Quai de transfert d’ Aubervilliers Plaine Commune, France
+ 1(519) 500 8176
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Quai de transfert d’ Aubervilliers Plaine Commune, France
Modulo béton Canada Ltd.
11 Bronte Road, unit 107
Oakville, Ontario L6L 0E1
T: +1 519 500 8176
A new approach to recycling depots
The waste and recycling depot is a fixture of Canadian waste man-agement. Depots come in all shapes and sizes, from a few bins scat-tered around a muddy yard to large above-grade saw-tooth design facilities. They offer residents the ability to dispose of recyclables and wastes directly into bins. In most cases the types of recyclables that can be dropped off are much broader than what can be left at the curb, and can capture a significant amount of recyclable materials.
In Canada, depots tend to be the mainstay of smaller municipalities that, in some cases, don’t have curbside collection. However, they’re also used by larger municipalities to provide residents a place to bring materials in between collection days, as well as handle recyclables for which there are no curbside programs.
All current depots are designed as one-of-a-kind systems that incur the costs of site-specific engineering and construction, commensurate with size and sophistication.
Modulo-Béton, of France, has developed the patented Modulo Centre, modular depots using pre-cast concrete building pieces that can be assembled to build above-grade depots.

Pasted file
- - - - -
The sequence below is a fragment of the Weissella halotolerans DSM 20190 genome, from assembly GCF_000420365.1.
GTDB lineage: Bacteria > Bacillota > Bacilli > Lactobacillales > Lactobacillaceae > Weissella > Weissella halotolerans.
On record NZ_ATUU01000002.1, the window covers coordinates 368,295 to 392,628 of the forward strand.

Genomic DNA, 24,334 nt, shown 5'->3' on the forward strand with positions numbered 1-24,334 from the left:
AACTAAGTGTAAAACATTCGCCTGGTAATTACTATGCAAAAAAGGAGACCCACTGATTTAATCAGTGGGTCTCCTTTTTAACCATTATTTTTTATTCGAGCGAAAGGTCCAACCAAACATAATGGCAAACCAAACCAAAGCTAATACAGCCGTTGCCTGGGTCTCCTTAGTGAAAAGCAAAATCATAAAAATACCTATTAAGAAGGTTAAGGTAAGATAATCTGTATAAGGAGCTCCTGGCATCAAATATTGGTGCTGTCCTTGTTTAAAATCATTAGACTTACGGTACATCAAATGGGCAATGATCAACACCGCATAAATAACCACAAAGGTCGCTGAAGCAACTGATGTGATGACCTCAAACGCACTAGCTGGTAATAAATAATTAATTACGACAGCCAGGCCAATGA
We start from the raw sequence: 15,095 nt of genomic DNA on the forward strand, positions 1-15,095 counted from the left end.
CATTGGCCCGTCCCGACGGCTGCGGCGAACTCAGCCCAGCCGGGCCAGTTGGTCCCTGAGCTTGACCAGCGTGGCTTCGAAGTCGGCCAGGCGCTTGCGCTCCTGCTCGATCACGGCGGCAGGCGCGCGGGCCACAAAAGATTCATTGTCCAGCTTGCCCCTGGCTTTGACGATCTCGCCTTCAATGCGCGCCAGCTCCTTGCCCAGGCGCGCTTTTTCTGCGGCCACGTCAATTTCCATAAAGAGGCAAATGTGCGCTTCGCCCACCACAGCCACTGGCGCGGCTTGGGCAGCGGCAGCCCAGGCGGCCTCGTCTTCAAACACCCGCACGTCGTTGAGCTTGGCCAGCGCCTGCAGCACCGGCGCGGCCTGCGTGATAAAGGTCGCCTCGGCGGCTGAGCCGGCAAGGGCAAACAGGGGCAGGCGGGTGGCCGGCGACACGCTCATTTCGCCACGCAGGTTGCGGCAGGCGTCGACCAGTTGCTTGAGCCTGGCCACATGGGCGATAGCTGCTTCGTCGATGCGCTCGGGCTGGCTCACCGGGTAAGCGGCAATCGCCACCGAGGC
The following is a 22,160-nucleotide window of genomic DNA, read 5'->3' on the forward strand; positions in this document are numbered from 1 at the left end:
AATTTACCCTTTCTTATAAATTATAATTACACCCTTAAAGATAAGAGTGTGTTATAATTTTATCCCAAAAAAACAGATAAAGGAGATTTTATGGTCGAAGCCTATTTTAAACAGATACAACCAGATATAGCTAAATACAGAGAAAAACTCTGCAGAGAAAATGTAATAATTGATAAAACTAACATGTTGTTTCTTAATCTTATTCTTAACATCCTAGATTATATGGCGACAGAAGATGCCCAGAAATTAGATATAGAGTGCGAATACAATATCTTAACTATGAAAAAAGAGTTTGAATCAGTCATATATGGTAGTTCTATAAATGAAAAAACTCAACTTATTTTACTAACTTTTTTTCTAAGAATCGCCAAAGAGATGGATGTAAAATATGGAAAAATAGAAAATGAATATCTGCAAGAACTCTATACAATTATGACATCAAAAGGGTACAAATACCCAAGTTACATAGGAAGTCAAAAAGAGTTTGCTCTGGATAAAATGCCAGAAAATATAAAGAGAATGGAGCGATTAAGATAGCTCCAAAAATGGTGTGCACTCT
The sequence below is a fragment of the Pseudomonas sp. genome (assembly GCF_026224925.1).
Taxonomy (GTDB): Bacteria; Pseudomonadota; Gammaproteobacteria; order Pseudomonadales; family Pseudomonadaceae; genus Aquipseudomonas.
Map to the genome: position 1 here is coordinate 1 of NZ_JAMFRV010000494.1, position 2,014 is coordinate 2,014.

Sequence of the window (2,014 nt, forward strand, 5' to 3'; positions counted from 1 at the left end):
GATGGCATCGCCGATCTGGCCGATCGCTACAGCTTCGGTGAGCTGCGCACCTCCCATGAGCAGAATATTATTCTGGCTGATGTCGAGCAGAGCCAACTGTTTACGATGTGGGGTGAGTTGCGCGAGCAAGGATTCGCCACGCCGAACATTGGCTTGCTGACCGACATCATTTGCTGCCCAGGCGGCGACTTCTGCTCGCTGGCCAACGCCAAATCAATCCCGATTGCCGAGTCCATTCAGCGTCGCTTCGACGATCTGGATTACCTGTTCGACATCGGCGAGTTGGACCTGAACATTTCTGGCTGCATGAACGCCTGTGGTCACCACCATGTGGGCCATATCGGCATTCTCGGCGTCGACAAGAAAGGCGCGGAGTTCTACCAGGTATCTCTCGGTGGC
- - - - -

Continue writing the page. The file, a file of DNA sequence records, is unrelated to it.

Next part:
Remember playing with Lego as a kid, putting together modular pieces, limited only by your imagination? The Modulo-Béton offers the
typically made from asphalt or concrete. Once the base is completed, the assembly of the depot begins, which can typically be accomplished between two and five days. With a few final finishing touches such as railings and splash guards, the depot is ready to operate. The client can add options such as heated floors.
The depots, which can be suitable for small or large municipalities, are modular and can be expanded and changed as required to accom-modate additional recycling streams, or even picked up and moved to another location. The Modulo Centre allows flexibility that other fixed systems do not allow.
Within just six years of being launched, more than 200 of these facilities have been constructed, mostly throughout Europe (and more recently in Africa and Asia). Ideally they’re built close to residential areas to stimulate recycling.
A 2012 Dutch government document on how to recycle 65 per cent of household waste recognized that a well laid out and organized re-cycling depot is critical in attracting a variety of recyclables for which curbside programs are inefficient.
In Lelystad, a city of about 70,000 in the Netherlands, the old re-
same opportunity, on grander (and grown up) scale.